JUST when you think that things have hit rock bottom for Manchester United, the club plunges even deeper into the abyss. The expected arrival of Spaniard Juan Mata from Chelsea cannot come soon enough. The Red Devils are in freefall, and fans are hoping that the 25-year-old attacking midfielder can provide the fillip to salvage what's left of a disastrous season so far.
In all honesty, the past month has been the worst in recent memory for United, having kicked off the new year with three straight defeats in as many separate competitions - all by an identical 1-2 scoreline.
A laborious home win over Swansea City gave the beleaguered manager David Moyes a little bit of breathing space, but that familiar grimace was soon back on the Scot's face as he watched Chelsea tear his side apart with alarming ease last Sunday.
The last straw for some was the timid manner in which United crashed out of the League Cup semi-final three days ago. Lowly Sunderland came to Old Trafford and proved more than a match for United, triumphing after a nail-biting penalty shootout.
The Manchester United of old would have gobbled up such opponents with ease long before the final whistle and spat out the bones for good measure. The team under the Moyes era is sluggish, despondent and seems to have forgotten how to win a game of football.
The retired manager Alex Ferguson was in the director's box as usual for this last game. Even he looked perplexed as to how the players - many of whom he groomed over the years into the superstars they are today - have lost both their drive, nerve and spirit.
Some of the losses this month have been excruciating to watch for the United faithful. Tottenham took maximum points at Old Trafford for the second straight season, while Swansea won at that stadium for the first time in its history as the Welsh side knocked the Devils out of the FA Cup tournament at the first hurdle.
The worrying thing is, many of these opponents didn't even have to play at their very best to do so. The swashbuckling style of football that United has been renowned for over the years has deserted them this season.
When Mata meets his new teammates for the first time once Chelsea finalises his transfer, he will likely not see many smiles or be greeted with high fives. This is not the time for celebrations of any kind at the Theatre of Dreams. That United has to dig deep into its coffers and break the club's transfer record by paying a reported £37 million (S$78.8 million) for Mata's services in the middle of the season is evidence of the level of desperation at the moment.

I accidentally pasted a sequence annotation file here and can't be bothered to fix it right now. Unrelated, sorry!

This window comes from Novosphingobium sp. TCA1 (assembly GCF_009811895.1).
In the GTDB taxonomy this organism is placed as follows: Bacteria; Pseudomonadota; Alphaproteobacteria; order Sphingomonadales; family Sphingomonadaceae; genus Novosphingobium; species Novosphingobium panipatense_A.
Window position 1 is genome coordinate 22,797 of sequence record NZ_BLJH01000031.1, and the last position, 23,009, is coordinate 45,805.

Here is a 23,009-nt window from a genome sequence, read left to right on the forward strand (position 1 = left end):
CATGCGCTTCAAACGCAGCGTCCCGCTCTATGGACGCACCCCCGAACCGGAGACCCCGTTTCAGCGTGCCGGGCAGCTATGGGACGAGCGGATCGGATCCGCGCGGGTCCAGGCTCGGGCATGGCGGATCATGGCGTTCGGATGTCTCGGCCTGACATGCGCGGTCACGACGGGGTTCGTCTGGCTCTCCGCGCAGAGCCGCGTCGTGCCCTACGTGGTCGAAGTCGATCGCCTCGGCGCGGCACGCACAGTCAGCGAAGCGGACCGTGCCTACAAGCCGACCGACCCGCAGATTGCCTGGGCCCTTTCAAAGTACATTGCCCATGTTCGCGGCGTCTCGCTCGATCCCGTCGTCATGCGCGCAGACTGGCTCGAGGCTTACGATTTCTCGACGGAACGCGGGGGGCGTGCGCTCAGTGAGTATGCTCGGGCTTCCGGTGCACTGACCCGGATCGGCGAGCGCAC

Mata is a player used to success. The playmaker was Chelsea's player of the year for the last two seasons, and deservedly so. He is a proven match-winner whose natural ability can rip defences to shreds. Why, then, would he leave the Blues - one of the favourites to claim United's English Premier League (EPL) trophy in May - for a team languishing in seventh place and 14 points behind leaders Arsenal?
Simply put, he needs games - and fast. He has been deemed surplus to requirements under new Chelsea boss Jose Mourinho. He wasn't even making the substitute's bench on occasion, a frustrating scenario for someone injury-free and arguably in the prime of his career.
The World Cup in Brazil is also looming large, and Mata wants to make sure he is included in his country's squad for the trip to South America this June.
If you ask even the most optimistic of United fans, they will say that this season is not quite over yet. The top priority for Moyes must be to at least finish fourth in the EPL and seal a spot in next season's Champions League. Liverpool and Tottenham are in joint-fourth at the moment, six points ahead of United. That is a mountain that doesn't seem too big to climb.
Speaking of the Champions League, Europe's elite tournament resumes next month with the Red Devils facing off against Greek side Olympiakos in the Round of 16. No one quite expects United to win this trophy, not with the likes of Barcelona, Real Madrid and holders Bayern Munich in the hunt as well. Getting to the quarter-finals or even the semis would be seen as a monumental achievement for a United team in disarray.
There is some light at the end of the tunnel. Mata should be on his way soon, strikers Robin van Persie and Wayne Rooney are due to return from injury, and some are hopeful that even the much-maligned Marouane Fellaini will finally arise from his slumber and start playing some decent football.
Looking at the fixtures list, only one of United's last eight games is against a team in the top six, which ironically is Moyes' former club Everton. Given how this season has panned out so far, securing fourth place would be akin to winning a trophy in itself.